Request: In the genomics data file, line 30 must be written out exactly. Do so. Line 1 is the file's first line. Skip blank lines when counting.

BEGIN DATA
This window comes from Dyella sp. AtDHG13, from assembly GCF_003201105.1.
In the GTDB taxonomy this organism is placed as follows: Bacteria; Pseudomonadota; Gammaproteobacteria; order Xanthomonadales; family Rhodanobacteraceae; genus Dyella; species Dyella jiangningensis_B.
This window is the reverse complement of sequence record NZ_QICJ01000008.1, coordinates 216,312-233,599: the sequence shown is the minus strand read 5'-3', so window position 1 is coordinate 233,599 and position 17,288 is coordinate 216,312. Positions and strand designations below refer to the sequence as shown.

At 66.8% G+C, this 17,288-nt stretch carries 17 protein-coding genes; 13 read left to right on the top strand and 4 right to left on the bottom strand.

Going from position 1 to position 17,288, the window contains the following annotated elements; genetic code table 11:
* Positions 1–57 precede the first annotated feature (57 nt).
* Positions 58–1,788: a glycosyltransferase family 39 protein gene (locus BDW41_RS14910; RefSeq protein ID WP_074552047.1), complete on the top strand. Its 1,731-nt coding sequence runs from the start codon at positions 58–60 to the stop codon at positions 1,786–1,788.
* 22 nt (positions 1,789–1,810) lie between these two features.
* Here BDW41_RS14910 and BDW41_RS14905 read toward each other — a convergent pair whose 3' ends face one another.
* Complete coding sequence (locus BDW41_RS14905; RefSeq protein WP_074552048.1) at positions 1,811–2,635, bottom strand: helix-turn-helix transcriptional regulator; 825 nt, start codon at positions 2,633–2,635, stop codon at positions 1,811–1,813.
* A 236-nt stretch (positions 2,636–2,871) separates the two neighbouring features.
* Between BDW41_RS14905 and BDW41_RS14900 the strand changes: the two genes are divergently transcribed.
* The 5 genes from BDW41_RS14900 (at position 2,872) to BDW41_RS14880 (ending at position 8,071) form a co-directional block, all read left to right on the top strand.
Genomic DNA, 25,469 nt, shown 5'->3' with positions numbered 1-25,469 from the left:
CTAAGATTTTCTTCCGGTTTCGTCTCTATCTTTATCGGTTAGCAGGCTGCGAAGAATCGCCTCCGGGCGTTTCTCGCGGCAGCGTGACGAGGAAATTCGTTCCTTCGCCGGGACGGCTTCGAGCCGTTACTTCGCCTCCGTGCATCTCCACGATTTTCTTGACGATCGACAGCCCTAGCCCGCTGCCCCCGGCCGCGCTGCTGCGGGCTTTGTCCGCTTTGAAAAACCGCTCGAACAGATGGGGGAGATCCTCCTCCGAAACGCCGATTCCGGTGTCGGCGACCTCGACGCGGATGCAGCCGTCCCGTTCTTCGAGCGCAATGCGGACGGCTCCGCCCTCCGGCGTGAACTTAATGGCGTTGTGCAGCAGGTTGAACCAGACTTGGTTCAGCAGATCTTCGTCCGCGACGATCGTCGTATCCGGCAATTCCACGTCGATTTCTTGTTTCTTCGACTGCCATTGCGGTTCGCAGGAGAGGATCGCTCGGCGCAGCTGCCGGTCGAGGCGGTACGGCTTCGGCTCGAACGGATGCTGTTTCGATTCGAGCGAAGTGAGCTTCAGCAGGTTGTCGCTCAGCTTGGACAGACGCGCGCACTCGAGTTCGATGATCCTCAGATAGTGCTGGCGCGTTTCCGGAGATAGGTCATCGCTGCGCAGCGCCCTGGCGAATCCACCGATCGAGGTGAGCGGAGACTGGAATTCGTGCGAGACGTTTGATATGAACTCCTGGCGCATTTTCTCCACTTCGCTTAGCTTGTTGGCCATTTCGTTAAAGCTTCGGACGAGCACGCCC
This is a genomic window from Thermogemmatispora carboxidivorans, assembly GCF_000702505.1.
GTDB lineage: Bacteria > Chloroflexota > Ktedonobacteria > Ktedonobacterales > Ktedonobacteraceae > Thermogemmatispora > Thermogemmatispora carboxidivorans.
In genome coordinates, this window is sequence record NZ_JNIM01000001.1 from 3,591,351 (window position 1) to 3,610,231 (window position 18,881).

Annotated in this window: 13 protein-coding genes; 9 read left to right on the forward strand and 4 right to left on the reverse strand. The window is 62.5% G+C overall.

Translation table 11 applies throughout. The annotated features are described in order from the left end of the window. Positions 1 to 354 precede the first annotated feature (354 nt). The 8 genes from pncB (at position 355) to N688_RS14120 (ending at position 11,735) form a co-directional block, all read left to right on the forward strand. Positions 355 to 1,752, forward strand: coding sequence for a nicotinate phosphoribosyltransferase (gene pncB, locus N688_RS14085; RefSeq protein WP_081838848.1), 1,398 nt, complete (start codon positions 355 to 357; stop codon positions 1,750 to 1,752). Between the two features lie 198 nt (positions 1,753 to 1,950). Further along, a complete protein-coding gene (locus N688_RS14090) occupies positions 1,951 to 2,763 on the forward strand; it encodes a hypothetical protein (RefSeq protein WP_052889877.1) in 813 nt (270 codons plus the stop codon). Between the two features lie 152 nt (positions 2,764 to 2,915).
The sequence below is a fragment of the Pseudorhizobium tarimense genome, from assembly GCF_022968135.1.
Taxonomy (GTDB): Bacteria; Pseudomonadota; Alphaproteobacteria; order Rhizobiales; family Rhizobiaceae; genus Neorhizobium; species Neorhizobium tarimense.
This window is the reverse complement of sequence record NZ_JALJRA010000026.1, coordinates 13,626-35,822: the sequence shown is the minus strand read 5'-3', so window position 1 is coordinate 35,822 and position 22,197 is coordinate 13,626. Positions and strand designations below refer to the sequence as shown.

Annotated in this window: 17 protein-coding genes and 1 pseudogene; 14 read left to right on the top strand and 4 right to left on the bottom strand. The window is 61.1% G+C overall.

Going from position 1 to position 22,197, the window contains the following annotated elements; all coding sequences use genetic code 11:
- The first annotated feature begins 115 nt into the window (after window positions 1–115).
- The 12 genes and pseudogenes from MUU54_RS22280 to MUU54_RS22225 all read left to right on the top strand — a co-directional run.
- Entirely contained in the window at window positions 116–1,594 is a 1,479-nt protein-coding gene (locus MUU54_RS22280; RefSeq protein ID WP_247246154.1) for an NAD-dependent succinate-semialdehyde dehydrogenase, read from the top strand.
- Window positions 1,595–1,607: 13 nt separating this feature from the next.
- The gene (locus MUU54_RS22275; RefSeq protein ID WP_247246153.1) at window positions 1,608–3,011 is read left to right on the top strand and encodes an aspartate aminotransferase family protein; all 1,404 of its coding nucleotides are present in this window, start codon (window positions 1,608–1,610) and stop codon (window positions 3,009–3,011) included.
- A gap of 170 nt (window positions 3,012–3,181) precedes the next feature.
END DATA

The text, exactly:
- The gene (locus MUU54_RS22275; RefSeq protein ID WP_247246153.1) at window positions 1,608–3,011 is read left to right on the top strand and encodes an aspartate aminotransferase family protein; all 1,404 of its coding nucleotides are present in this window, start codon (window positions 1,608–1,610) and stop codon (window positions 3,009–3,011) included.